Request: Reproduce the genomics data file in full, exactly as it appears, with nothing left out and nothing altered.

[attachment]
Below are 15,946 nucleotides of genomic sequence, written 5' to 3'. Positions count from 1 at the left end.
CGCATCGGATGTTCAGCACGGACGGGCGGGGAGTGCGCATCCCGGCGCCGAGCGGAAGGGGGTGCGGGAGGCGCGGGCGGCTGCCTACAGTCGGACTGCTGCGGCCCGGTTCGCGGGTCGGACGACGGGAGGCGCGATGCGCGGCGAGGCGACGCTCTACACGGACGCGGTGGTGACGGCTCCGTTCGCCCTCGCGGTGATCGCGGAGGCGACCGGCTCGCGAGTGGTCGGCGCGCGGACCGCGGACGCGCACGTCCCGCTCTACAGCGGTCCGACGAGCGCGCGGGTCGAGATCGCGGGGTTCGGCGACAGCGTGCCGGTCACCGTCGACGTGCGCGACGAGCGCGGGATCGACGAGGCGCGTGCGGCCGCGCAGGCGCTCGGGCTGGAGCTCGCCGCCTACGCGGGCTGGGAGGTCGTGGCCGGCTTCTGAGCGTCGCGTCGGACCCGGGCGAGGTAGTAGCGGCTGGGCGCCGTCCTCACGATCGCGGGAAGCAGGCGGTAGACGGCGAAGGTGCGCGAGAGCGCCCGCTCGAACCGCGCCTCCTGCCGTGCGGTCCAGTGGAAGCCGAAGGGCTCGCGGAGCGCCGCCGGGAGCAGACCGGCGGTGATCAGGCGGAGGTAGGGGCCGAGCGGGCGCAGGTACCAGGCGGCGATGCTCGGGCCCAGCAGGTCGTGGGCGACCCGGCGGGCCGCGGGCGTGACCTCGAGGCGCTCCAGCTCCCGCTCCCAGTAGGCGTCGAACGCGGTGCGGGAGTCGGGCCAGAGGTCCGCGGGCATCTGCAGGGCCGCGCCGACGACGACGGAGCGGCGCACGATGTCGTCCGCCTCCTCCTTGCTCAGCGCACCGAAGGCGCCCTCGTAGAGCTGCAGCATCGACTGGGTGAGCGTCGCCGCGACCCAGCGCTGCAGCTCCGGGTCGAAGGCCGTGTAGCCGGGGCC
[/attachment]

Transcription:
Below are 15,946 nucleotides of genomic sequence, written 5' to 3'. Positions count from 1 at the left end.
CGCATCGGATGTTCAGCACGGACGGGCGGGGAGTGCGCATCCCGGCGCCGAGCGGAAGGGGGTGCGGGAGGCGCGGGCGGCTGCCTACAGTCGGACTGCTGCGGCCCGGTTCGCGGGTCGGACGACGGGAGGCGCGATGCGCGGCGAGGCGACGCTCTACACGGACGCGGTGGTGACGGCTCCGTTCGCCCTCGCGGTGATCGCGGAGGCGACCGGCTCGCGAGTGGTCGGCGCGCGGACCGCGGACGCGCACGTCCCGCTCTACAGCGGTCCGACGAGCGCGCGGGTCGAGATCGCGGGGTTCGGCGACAGCGTGCCGGTCACCGTCGACGTGCGCGACGAGCGCGGGATCGACGAGGCGCGTGCGGCCGCGCAGGCGCTCGGGCTGGAGCTCGCCGCCTACGCGGGCTGGGAGGTCGTGGCCGGCTTCTGAGCGTCGCGTCGGACCCGGGCGAGGTAGTAGCGGCTGGGCGCCGTCCTCACGATCGCGGGAAGCAGGCGGTAGACGGCGAAGGTGCGCGAGAGCGCCCGCTCGAACCGCGCCTCCTGCCGTGCGGTCCAGTGGAAGCCGAAGGGCTCGCGGAGCGCCGCCGGGAGCAGACCGGCGGTGATCAGGCGGAGGTAGGGGCCGAGCGGGCGCAGGTACCAGGCGGCGATGCTCGGGCCCAGCAGGTCGTGGGCGACCCGGCGGGCCGCGGGCGTGACCTCGAGGCGCTCCAGCTCCCGCTCCCAGTAGGCGTCGAACGCGGTGCGGGAGTCGGGCCAGAGGTCCGCGGGCATCTGCAGGGCCGCGCCGACGACGACGGAGCGGCGCACGATGTCGTCCGCCTCCTCCTTGCTCAGCGCACCGAAGGCGCCCTCGTAGAGCTGCAGCATCGACTGGGTGAGCGTCGCCGCGACCCAGCGCTGCAGCTCCGGGTCGAAGGCCGTGTAGCCGGGGCC